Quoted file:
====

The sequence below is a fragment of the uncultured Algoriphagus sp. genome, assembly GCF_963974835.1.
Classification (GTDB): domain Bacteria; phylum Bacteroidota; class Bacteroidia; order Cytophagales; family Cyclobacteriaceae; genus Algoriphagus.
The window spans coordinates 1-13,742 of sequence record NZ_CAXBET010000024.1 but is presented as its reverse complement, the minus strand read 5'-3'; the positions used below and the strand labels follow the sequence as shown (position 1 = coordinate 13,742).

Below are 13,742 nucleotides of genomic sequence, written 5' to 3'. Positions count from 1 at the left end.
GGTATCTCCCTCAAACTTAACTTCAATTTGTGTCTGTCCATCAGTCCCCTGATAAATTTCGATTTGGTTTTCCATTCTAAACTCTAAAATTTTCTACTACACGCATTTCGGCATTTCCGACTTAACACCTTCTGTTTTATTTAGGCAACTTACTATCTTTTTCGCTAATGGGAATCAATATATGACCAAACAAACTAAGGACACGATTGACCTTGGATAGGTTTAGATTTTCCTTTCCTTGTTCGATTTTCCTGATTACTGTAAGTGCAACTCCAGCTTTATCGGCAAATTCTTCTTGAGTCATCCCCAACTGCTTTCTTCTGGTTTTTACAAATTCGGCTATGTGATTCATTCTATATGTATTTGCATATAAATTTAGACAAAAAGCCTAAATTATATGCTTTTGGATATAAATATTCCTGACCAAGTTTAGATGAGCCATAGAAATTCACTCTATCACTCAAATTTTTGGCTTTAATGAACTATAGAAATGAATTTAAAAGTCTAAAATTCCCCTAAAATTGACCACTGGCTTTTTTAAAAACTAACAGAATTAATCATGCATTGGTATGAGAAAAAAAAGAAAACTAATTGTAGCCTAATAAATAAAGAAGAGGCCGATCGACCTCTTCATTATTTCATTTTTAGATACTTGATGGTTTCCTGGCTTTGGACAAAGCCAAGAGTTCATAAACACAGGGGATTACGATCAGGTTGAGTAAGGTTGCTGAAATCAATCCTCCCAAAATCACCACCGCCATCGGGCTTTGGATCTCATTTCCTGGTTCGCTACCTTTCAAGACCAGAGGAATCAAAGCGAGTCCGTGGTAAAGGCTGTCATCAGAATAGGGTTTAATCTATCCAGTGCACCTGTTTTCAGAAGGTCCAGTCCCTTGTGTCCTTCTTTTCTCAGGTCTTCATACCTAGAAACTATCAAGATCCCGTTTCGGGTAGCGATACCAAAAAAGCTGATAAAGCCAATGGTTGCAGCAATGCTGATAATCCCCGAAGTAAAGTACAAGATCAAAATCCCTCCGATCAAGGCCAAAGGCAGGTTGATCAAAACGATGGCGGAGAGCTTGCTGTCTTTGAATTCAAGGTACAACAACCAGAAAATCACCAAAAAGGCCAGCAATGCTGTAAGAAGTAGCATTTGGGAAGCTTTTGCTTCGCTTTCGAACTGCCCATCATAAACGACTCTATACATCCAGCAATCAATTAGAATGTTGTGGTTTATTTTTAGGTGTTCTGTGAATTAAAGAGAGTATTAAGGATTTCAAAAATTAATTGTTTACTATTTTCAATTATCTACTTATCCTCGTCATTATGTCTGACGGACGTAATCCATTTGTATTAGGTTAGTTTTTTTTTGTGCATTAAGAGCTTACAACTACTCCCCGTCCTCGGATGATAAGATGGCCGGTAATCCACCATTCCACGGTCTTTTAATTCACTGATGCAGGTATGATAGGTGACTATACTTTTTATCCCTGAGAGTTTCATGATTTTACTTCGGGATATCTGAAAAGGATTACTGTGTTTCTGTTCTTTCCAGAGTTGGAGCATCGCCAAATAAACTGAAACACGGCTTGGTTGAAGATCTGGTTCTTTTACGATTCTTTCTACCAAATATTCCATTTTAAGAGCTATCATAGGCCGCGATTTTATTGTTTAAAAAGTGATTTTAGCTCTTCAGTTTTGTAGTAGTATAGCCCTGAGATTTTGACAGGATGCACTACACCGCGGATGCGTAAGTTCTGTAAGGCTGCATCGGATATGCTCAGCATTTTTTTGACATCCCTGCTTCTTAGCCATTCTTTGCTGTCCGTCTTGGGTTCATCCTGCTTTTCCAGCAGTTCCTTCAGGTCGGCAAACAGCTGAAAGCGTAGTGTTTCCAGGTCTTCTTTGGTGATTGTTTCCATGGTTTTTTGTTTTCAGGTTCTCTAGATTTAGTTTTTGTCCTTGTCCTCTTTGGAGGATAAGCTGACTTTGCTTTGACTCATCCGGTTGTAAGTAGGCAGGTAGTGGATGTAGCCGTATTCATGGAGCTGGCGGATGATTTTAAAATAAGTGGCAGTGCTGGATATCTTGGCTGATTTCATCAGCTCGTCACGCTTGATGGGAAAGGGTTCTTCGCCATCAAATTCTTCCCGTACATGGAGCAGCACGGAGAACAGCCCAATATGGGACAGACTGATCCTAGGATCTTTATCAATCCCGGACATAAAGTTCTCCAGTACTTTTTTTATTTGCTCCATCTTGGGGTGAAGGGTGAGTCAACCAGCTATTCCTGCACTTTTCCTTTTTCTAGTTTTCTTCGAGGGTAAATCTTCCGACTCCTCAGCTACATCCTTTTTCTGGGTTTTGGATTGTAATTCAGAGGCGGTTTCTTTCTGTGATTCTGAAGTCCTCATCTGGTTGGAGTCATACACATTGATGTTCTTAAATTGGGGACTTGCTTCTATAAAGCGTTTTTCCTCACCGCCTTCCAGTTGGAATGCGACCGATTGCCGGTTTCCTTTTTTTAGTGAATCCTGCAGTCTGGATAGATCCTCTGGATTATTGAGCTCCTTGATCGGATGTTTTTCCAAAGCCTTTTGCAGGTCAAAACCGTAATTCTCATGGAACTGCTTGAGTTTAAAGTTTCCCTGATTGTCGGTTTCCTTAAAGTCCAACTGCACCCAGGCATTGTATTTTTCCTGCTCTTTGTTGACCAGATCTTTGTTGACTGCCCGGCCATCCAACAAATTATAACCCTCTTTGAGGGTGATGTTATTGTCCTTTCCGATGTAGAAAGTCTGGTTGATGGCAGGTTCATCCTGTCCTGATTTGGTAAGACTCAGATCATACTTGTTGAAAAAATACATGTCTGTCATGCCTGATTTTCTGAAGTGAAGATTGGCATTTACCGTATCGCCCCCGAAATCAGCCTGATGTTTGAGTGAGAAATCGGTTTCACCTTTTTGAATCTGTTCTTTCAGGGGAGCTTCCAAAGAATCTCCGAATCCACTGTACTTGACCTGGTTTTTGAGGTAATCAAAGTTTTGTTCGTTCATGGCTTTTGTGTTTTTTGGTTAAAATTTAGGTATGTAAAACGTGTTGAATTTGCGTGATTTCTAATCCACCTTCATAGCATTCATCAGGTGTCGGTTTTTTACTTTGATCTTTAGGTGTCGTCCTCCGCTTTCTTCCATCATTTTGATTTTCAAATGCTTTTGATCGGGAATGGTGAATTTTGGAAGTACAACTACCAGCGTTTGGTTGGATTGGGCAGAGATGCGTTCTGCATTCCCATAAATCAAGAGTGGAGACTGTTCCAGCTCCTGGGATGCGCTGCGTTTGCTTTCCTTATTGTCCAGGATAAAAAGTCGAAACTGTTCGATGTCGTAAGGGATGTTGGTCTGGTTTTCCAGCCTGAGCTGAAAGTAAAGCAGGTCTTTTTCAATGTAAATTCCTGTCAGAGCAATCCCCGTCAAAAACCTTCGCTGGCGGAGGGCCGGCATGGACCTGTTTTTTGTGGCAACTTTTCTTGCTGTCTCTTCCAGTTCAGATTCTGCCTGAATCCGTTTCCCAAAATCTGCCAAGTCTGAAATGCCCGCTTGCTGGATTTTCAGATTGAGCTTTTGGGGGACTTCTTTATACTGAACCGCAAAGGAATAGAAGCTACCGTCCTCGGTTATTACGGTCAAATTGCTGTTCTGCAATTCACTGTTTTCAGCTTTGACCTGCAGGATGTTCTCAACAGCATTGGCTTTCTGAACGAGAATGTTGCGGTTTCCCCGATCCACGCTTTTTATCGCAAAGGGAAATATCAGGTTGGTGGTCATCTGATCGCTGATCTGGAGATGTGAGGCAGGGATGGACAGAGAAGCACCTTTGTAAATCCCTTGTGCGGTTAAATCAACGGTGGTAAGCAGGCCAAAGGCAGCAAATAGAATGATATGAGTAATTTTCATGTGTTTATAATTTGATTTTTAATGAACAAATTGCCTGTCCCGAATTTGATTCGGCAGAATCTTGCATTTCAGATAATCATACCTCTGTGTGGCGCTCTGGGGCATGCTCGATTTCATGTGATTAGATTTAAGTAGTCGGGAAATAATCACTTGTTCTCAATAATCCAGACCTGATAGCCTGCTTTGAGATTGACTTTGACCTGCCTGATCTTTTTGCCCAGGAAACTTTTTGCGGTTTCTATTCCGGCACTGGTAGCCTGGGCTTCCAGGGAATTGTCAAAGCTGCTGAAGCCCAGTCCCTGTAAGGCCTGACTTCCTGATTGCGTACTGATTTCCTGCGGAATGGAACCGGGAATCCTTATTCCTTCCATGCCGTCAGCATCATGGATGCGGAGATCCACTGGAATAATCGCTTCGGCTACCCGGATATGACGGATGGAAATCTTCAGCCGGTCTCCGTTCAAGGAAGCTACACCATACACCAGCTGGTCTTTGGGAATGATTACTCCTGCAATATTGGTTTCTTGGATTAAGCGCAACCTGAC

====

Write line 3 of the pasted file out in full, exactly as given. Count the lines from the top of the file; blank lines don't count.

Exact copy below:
The window spans coordinates 1-13,742 of sequence record NZ_CAXBET010000024.1 but is presented as its reverse complement, the minus strand read 5'-3'; the positions used below and the strand labels follow the sequence as shown (position 1 = coordinate 13,742).